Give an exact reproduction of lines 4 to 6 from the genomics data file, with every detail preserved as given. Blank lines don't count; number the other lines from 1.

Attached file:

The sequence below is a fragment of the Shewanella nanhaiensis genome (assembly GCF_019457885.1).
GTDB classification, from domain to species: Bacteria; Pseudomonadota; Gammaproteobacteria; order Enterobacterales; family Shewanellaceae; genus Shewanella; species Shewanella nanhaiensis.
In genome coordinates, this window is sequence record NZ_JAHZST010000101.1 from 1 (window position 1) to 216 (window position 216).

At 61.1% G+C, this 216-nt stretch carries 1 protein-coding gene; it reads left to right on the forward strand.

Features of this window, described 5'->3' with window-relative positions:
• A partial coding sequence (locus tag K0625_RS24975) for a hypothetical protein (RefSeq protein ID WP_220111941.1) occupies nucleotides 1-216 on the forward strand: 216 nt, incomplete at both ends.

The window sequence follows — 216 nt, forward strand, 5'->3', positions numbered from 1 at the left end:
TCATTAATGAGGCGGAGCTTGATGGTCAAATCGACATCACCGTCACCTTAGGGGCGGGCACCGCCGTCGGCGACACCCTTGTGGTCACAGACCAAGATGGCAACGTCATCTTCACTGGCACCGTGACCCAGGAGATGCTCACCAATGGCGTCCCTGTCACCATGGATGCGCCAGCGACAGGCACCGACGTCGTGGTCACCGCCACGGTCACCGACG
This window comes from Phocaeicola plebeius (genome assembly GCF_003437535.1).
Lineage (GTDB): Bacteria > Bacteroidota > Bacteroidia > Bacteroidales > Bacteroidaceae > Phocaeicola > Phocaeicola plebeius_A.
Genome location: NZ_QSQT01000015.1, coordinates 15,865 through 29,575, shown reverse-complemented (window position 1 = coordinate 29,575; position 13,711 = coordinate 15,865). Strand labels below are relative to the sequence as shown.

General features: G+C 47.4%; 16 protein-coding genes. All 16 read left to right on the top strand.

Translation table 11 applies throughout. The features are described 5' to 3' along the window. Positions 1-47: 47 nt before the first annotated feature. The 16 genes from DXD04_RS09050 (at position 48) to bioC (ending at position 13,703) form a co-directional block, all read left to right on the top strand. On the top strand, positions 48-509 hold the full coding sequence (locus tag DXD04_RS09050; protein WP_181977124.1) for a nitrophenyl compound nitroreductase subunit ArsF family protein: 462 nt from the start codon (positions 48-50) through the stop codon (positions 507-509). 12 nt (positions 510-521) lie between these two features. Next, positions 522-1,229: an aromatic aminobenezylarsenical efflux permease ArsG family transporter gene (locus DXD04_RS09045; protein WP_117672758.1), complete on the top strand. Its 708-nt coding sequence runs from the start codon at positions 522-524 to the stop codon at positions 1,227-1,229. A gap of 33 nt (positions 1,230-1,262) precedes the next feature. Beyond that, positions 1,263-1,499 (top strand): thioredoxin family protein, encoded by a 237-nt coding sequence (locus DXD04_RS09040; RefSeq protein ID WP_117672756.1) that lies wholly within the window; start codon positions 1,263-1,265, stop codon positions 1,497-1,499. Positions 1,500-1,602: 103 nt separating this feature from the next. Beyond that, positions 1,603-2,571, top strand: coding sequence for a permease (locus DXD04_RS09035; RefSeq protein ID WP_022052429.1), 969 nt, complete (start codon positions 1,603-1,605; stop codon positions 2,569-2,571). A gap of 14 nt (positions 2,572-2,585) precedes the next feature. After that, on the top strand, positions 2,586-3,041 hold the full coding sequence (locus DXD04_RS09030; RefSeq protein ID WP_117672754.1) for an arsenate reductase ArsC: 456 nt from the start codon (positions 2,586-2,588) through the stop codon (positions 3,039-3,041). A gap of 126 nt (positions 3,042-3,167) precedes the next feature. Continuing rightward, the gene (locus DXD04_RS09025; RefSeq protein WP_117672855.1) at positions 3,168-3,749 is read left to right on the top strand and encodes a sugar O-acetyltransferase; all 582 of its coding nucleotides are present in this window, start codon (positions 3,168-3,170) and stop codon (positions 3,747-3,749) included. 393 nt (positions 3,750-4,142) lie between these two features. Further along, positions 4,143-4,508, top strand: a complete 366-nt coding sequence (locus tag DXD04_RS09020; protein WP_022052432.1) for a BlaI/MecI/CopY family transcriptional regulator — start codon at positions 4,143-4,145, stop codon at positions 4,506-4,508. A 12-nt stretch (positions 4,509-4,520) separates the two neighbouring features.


At 61.1% G+C, this 216-nt stretch carries 1 protein-coding gene; it reads left to right on the forward strand.

Features of this window, described 5'->3' with window-relative positions:
• A partial coding sequence (locus tag K0625_RS24975) for a hypothetical protein (RefSeq protein ID WP_220111941.1) occupies nucleotides 1-216 on the forward strand: 216 nt, incomplete at both ends.